• Reduced concentration
  • Personality or behaviour changes
  • Wanting to be alone and away from loved ones

These are just a few of the possible ‘early’ indicators that something might not be ‘right’.

Remember: Only your local doctor will be able to properly diagnose dementia.

Did you know: According to Dementia Australia, on average, symptoms of dementia are noticed by families three years before a proper diagnosis is made.

Wanted: A cure or prevention

There is currently no cure for dementia.

The onset of the neurological disease cannot yet be stopped or reversed.

For years, researchers across the world have been investigating ways to cure dementia.

While we wait for that historic moment:

being diagnosed with dementia early on can help you plan for the future.

Younger woman concerned
Younger Onset Dementia affects people under the age of 65. [Source: iStock]

I'm ‘too young' to have dementia

The term ‘younger onset dementia’ describes dementia diagnosed in people of any age under 65 years. The latest Dementia Australia figures reveal younger onset dementia affects about 27,800 Australians.

While this statistic is worrying, many more people are diagnosed with dementia after the age of 65 years.

But regardless of how old you are, it’s important to know memory loss and dementia is not a normal part of ageing.

Find out more about younger onset dementia at Dementia Australia.

So, who can help?

Dementia Australia can provide support services, education and information, as well as assisting carers and families to manage the daily challenges that dementia brings.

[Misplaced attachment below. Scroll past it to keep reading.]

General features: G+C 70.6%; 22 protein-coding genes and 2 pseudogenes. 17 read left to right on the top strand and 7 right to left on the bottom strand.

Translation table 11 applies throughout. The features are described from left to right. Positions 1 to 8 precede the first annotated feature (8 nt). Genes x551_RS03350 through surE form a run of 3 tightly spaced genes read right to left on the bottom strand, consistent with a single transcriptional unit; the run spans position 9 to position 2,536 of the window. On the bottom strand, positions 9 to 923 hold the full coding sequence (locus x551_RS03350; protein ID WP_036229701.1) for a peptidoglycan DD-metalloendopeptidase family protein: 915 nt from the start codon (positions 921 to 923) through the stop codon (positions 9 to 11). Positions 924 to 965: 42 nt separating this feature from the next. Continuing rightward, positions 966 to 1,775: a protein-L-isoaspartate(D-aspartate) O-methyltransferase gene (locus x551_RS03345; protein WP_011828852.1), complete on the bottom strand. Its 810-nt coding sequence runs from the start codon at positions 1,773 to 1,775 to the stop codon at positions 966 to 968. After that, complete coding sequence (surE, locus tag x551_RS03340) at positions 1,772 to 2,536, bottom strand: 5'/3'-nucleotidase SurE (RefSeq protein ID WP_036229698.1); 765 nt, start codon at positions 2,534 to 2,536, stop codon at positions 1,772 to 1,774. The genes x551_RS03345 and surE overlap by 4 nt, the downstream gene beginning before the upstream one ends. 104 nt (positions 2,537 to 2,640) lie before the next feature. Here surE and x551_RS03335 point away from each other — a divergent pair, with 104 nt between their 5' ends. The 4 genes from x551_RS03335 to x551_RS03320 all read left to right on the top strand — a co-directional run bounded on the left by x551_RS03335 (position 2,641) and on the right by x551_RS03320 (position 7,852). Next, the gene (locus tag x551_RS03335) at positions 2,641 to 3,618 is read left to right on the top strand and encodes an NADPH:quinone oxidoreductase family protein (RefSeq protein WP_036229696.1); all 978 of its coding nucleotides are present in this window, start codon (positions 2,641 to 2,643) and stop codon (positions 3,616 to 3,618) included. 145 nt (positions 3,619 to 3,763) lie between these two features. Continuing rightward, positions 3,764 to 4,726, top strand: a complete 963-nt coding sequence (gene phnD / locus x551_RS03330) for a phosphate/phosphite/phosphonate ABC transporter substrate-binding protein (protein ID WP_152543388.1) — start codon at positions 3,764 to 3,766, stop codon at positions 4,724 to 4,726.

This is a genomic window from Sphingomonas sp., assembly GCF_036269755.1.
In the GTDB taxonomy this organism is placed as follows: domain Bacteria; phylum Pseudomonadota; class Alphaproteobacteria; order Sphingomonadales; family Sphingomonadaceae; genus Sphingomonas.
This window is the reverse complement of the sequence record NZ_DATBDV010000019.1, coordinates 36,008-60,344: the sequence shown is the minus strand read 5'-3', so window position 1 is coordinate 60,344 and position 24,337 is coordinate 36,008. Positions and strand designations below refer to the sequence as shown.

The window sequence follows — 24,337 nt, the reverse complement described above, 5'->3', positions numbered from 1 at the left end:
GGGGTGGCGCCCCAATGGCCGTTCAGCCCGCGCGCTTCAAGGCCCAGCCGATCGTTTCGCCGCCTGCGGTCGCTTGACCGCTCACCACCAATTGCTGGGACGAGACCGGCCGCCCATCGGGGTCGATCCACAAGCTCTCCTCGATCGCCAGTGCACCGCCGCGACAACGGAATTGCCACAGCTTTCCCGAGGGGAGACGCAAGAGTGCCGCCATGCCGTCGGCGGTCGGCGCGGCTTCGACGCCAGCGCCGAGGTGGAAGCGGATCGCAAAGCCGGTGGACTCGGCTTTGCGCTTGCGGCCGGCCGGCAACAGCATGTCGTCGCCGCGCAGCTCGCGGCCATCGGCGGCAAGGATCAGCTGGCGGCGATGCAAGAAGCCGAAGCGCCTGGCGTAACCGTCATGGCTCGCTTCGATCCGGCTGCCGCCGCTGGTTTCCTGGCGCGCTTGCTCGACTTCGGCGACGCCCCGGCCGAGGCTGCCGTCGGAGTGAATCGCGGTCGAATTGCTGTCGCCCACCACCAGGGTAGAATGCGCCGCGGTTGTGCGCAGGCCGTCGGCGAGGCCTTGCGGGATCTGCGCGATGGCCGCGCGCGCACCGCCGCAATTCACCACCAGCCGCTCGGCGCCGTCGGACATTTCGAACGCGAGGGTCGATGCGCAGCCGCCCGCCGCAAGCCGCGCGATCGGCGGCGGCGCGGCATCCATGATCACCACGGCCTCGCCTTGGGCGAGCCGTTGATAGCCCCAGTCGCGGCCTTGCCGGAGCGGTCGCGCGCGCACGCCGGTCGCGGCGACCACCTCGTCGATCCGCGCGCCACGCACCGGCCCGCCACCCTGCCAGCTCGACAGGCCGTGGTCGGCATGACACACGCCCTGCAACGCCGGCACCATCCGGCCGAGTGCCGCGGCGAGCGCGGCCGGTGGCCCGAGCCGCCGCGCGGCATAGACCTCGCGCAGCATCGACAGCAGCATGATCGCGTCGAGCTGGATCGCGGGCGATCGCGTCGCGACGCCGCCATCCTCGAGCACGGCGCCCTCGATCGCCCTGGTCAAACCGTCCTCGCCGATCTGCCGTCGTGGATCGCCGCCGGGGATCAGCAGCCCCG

Find the support you need through initiatives such as the National Dementia Helpline, call 1800 100 500.

Living at home with dementia

More and more people continue to live at home with dementia.

Sometimes it can be challenging, but it’s important not to treat people living with dementia in their home as ‘incapable’ of living life.

They say there’s no place like home.

So helping a person remain in the familiar surroundings of their home for as long as possible, whether living with dementia or not, is important.

Elderly couple enjoying food at the table
Living in a familiar and comfortable place can be incredibly helpful for a person with dementia. [Source: iStock]

If you or a loved one lives at home with dementia, there are people whose job involves reminding you to:

  • Eat or take prescribed medication
  • Bathe daily
  • Switch off appliances such as the kitchen stove or heater
  • Feed or care for pets

Living at home while receiving assistance is made possible with Home Care Services or Packages.

Learn more about Home Care Packages.

Living in aged care homes with dementia

Many aged care homes offer full support to people living with dementia.

Some of these homes have separate dementia wings, or sections, and may be described as Dementia-specific.

Most of these homes have activities to help keep people with dementia engaged which you’ll see demonstrated in the video below:

Purposeful and engaging activities for people with Dementia - Alzheimer's Australia VIC

Find aged care homes catering for a specific dementia on the Aged Care Guide.

What worries you most about dementia? Tell us in the comments below.

Related content:

Dementia behaviour changes and challenges
The link between dementia and depression
Introduction to nursing homes